The Sportsmen’s Act may be heading to an unwarranted and unnecessary grave, but sportsmen still have something really important to fight for in the last weeks of this Congress: the Farm Bill.
Conservation groups are asking hunters, anglers, and anyone else who cares about fish and wildlife to contact their congressional delegations and urge them to support passage of a bill that includes two essential features.
The first would link full payment of crop insurance subsides to compliance with Sod Saver and Swamp Buster conservation measures in the Farm Bill. The second would make the new Sod Savers provision apply to all regions of the country.
The Senate version of the bill includes both those provisions. The House version does not.
“The House version would restrict the Sod Saver provisions mostly to the prairie pothole area, and that would be a real loss to fish and wildlife across the rest of the country,” said Steve Klein, Director of the Center for Agriculture and private Lands at the Theodore Roosevelt Conservation Partnership.
Sod Saver stops producers in the prairie pothole region from breaking up native sod for agricultural purposes and subsequently buying tax-subsidized insurance to protect the crop. Swamp Buster works the same way.
There has been opposition to the provision, especially among some House GOP members from farm states, who claim it is a new regulation – but that claim is demonstrably false.
Coupling eligibility for federal insurance subsidies to compliance with these two features actually began in 1985. It was a quid-pro-quo that obviously worked well for taxpayers, landowners and fish and wildlife because up to 90 percent of insurance enrollees were practicing conservation. Yet in 1995 Congress decided to decouple that requirement, claiming removal would somehow increase the number of insurance enrollees and provide the treasury with a cushion of payments to soften the blow on claims.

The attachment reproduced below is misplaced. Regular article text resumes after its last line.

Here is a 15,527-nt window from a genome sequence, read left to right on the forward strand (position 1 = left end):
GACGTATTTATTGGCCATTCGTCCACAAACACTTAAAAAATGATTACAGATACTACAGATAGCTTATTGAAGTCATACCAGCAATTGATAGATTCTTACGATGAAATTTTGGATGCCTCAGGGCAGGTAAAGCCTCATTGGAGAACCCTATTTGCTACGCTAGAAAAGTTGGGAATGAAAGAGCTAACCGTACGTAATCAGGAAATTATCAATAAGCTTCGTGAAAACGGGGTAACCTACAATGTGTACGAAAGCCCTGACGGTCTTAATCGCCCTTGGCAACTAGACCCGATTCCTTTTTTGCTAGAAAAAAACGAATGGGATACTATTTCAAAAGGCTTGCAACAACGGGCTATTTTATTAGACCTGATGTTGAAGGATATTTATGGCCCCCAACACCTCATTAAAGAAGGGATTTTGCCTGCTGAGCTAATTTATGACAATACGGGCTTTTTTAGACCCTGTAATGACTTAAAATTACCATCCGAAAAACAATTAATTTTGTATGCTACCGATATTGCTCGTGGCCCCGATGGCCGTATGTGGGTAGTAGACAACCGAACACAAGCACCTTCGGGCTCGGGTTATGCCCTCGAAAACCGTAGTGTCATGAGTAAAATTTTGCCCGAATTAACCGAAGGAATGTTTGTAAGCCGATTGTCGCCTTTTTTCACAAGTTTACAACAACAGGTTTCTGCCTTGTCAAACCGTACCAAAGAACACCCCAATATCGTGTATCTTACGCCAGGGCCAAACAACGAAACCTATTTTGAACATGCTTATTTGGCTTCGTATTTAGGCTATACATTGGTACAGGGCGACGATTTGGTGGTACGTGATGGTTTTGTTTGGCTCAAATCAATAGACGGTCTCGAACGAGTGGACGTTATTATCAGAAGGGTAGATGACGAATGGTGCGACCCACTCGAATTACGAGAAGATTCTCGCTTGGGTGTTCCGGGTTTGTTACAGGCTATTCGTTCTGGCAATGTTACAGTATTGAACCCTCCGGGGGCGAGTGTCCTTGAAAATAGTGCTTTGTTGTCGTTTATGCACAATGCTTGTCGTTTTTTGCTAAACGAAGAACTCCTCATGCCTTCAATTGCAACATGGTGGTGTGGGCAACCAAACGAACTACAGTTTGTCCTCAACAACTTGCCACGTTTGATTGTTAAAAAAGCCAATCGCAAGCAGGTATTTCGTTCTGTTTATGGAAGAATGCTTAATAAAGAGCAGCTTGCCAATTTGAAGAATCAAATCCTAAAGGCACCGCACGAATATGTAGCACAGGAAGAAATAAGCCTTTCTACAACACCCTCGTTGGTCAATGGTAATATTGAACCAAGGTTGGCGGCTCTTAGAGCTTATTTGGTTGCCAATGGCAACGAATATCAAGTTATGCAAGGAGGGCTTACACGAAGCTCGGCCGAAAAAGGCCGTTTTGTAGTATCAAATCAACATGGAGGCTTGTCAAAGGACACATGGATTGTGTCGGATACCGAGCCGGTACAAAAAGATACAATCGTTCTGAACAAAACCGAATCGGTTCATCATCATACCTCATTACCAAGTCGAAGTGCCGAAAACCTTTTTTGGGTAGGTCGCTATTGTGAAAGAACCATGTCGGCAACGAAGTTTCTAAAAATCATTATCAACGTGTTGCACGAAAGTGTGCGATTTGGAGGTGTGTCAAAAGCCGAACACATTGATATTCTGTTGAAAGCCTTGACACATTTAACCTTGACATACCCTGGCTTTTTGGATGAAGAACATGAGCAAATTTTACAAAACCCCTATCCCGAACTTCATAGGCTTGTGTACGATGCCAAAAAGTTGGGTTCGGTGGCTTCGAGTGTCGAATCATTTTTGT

Time has shown the only thing that move did was increase the cost to the taxpayers. According to Ducks Unlimited, between 2002 and 2011 federal premium support for crop insurance has grown from $1.5 billion $7.4 billion.
Resurrecting the compliance feature returns the program to the days when it was more than just a mere handout to farmers.
“It’s not a regulation, it’s a qualification,” said Klein. “If you want this benefit – which on average is having the federal government pick up about 60 percent of the cost of our crop insurance premiums – then you have to qualify for it by adhering to conservation practices.
“If you don’t, you still get a federal subsidy, just much less.”
Nor can opponents claim the nation can’t afford these conservation measures. Klein said the Sod Saver provision alone will save the nation about $200 million over 10 years.
The need for grass roots action is urgent, as Congress is racing toward the end of its session still in negotiations over avoiding the so-called “fiscal cliff.” If the two houses can’t agree on a new farm bill, the only alternative would be to extend the current bill. However, they might not be enough time left even for that, Klein said. Extending a bill about to expire isn’t as simple as picking the old document and voting on it, Klein said, because too many other bills have budget decisions have already been made affecting provisions in that bill.
If nothing scrapes through before the end of the year, the farm industry could be thrown into chaos – and fish and wildlife habitat could suffer irreparable damage.
“We have programs such as Wetlands Reserve and Grasslands Reserve that would cease to exist, so we could be going a whole year without protecting those critical habitats,” Klein said.
And once many of those acres are converted to other uses, they are lost forever.
“So we really need sportsmen to contact their representatives and tell them how important this is – now,” he said.
You can find out who your House and Senate members are and how to contact them at www.contactingthecongress.org.